Grocers feel the squeezed middle's pain

The reality of how Britain's "squeezed middle" are managing their weekly shopping was laid bare yesterday by closely watched grocery data, with discount chains such as Aldi and Lidl and, at the other end of the spectrum, Waitrose benefiting from the spending patterns of "two nations".

The latest survey from Kantar Worldpanel showed a "sharp slowdown" in growth in the grocery sector over the most recent four weeks, after stores had enjoyed a boost from the heatwave, the Royal Wedding and Easter bank holidays in April. Edward Garner, a director at Kantar, said: "Against this murky background, the 'two nations' effect continues unabated."

This was highlighted by Aldi and Lidl reporting sales growth way ahead of their rivals in the 12 weeks to 12 June, giving them both record market shares of 3.4 per cent and 2.6 per cent, respectively. Mr Garner said: "Discounters are attracting some new customers but most of their growth is coming from gaining a greater share of the household shopping list. Customers are making a main shopping trip to their favourite store and this is then 'topped up' with selective shopping at the discounter – it has been dubbed 'canny shopping'."

Based on sales growth of 17.6 per cent, Aldi grew its market share by 0.3 per cent, while Lidl added the same amount after an equally stunning leap in sales of 17.9 per cent over the 12 weeks. However, at the top end of the market, more affluent customers – many of whom are helped by low mortgage rates – are continuing to give Waitrose a shot in the arm. The suprermarket chain, owned by the John Lewis Partnership, increased its sales by 8.9 per cent over the three months – nearly double the 4.7 per cent growth in the wider market, according to Kantar's survey of 25,000 households.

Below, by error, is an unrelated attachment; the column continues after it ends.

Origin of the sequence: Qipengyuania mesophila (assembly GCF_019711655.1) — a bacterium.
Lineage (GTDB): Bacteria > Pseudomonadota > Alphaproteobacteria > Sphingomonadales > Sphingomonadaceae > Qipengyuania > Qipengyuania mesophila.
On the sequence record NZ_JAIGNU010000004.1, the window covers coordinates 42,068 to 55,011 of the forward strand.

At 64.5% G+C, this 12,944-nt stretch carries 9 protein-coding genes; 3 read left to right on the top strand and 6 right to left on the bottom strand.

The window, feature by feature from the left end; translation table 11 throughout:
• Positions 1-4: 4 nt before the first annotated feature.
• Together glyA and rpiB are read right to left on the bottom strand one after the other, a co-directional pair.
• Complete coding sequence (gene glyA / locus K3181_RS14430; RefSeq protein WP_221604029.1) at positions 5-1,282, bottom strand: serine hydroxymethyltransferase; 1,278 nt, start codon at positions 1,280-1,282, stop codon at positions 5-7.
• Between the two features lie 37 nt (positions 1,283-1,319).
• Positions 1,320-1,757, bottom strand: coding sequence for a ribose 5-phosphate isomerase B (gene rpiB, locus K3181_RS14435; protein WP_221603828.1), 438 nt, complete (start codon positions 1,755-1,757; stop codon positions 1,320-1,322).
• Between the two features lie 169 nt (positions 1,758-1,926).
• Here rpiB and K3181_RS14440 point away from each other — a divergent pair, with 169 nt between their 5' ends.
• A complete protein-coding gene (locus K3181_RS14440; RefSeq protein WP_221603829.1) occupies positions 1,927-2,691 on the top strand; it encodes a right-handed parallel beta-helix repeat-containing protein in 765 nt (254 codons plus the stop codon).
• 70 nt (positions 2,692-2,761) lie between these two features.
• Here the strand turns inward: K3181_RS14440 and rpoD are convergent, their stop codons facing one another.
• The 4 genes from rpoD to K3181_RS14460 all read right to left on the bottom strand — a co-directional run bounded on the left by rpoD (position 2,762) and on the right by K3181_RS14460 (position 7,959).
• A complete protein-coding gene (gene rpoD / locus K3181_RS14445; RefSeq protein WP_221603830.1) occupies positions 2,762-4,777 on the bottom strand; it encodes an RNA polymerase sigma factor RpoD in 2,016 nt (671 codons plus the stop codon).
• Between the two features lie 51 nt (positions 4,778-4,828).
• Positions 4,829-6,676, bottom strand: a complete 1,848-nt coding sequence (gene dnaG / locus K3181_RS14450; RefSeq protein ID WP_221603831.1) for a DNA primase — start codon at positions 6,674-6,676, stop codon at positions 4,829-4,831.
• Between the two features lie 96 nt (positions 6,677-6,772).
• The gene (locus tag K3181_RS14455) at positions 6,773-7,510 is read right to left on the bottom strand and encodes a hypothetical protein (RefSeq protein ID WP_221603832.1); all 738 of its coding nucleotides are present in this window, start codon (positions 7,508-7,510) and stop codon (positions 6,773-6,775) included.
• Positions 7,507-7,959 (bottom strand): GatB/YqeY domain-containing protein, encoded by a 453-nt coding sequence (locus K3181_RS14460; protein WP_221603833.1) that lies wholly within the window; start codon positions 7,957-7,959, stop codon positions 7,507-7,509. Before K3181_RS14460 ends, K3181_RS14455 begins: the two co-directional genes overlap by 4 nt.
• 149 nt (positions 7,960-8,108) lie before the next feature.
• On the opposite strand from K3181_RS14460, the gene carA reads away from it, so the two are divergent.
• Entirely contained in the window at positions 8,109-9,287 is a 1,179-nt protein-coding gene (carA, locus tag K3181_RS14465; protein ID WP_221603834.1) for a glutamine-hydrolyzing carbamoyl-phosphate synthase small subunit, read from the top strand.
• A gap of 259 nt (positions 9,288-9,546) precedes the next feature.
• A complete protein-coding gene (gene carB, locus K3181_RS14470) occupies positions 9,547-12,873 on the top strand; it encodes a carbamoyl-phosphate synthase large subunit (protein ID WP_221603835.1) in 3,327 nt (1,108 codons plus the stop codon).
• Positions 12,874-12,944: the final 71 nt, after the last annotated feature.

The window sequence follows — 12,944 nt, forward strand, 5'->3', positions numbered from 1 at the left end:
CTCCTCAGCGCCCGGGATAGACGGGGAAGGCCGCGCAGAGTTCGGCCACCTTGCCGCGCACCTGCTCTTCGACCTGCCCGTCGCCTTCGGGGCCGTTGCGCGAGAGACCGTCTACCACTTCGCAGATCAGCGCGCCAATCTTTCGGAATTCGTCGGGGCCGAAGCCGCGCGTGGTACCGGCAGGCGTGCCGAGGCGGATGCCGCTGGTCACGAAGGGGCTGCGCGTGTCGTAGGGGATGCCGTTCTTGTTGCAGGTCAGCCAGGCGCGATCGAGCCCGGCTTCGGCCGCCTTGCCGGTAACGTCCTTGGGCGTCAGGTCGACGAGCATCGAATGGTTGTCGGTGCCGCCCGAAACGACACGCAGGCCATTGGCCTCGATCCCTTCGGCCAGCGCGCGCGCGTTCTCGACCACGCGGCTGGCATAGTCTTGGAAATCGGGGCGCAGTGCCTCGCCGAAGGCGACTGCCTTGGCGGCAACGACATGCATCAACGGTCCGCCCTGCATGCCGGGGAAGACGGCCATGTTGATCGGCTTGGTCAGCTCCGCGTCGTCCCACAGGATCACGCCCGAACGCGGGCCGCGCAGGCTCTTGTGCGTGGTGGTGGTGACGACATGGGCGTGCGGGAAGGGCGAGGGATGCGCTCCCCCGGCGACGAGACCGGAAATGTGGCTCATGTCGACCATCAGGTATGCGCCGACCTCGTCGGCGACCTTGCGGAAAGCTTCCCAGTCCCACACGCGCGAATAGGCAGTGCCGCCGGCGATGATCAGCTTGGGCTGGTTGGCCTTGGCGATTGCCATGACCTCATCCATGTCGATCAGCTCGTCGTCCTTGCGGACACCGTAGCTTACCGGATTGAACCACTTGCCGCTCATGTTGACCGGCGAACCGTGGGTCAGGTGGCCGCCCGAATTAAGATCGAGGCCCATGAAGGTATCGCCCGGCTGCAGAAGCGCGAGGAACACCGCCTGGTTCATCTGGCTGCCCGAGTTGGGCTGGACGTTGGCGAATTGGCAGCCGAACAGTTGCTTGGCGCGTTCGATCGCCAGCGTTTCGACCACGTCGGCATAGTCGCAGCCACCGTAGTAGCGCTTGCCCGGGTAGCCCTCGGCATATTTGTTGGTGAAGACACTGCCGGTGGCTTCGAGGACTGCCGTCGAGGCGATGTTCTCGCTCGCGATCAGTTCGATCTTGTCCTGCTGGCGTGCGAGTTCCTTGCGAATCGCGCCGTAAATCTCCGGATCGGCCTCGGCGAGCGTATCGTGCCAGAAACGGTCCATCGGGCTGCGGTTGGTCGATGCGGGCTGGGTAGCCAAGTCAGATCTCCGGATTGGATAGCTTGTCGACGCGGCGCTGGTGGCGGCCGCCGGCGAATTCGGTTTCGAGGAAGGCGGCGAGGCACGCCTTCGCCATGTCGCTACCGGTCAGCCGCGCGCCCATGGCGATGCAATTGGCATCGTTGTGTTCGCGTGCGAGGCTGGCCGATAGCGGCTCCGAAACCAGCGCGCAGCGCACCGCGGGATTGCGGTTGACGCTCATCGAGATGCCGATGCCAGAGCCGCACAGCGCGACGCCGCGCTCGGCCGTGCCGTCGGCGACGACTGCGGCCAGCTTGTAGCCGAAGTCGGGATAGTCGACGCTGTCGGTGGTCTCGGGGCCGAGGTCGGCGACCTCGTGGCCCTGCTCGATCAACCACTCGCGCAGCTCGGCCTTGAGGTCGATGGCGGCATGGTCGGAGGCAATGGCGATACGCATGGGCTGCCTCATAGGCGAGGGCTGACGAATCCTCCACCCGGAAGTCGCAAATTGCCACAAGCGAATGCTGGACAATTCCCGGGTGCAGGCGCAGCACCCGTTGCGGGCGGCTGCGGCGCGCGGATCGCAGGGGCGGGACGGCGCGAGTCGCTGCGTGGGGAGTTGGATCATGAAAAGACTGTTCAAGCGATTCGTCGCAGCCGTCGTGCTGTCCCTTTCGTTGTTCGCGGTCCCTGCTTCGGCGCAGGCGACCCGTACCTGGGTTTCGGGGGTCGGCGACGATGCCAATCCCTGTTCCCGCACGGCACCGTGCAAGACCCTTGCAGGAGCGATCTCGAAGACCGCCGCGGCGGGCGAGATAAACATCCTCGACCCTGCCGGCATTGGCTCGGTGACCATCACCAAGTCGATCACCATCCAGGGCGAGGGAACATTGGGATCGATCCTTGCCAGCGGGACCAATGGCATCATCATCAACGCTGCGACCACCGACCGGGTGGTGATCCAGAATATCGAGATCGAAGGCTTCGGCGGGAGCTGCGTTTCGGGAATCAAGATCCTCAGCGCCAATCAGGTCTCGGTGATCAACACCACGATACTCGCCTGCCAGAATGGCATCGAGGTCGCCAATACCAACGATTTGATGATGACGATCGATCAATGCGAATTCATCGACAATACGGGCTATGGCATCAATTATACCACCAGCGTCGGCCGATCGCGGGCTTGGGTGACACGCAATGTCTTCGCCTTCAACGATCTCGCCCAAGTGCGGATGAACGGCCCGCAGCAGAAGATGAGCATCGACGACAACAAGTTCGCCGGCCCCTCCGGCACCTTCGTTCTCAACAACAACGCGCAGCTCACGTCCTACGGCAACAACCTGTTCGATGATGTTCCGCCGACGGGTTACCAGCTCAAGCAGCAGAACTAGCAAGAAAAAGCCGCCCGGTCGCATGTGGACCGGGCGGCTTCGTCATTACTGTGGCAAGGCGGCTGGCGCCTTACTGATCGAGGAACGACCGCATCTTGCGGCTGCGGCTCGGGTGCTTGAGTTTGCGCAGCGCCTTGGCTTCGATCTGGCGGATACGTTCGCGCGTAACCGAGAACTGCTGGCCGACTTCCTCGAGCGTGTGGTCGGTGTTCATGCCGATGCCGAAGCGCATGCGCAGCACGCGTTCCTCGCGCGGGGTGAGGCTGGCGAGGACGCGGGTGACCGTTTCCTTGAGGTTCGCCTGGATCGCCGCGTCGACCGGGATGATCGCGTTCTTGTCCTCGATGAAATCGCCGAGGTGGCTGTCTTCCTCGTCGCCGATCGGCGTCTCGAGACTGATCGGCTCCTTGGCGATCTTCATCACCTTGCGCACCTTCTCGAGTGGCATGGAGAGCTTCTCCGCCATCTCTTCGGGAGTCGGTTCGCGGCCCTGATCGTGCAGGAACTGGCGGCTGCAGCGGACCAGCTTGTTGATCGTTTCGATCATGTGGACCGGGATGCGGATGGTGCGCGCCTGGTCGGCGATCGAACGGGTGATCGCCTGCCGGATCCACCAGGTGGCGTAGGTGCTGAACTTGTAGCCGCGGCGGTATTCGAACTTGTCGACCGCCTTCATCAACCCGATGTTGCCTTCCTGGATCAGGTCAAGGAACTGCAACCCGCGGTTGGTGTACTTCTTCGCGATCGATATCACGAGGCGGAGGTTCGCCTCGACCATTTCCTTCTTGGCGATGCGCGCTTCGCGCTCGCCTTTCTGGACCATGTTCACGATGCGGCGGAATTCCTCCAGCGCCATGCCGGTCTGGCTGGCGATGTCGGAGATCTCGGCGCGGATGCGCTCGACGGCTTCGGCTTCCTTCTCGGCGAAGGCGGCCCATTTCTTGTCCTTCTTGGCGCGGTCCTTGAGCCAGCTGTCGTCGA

The trend for British people to treat themselves during straitened times is also boosting sales of premium own-label products, as shown by double-digit growth of Tesco's Finest range. But the overall pressure on the "squeezed middle" – the term used by politicians to describe middle-income families facing rising petrol, food and energy bills – was further illustrated by a marked slowdown in grocery spending over recent weeks.

Boosted by the purchasing of drink and party food for Easter and the Royal Wedding, sales in the grocery sector rose by 7.8 per cent in four weeks to 15 May, but tumbled to 2.5 per cent for the same period to 12 June.

Among the big four grocers, Asda saw its market share slip by 0.4 per cent to 16.9 per cent, following sales growth of just 2.1 per cent. Chris Hogbin, the analyst at Bernstein, said: "Asda's relative performance was worst in the group for the third consecutive month." Over the 12 weeks, Morrisons grew sales by 5.6 per cent, Tesco by 4.9 and Sainsbury's by 4.3 per cent.

But Asda said its rivals' figures were boosted by Kantar's data accounting for new stores and extensions.

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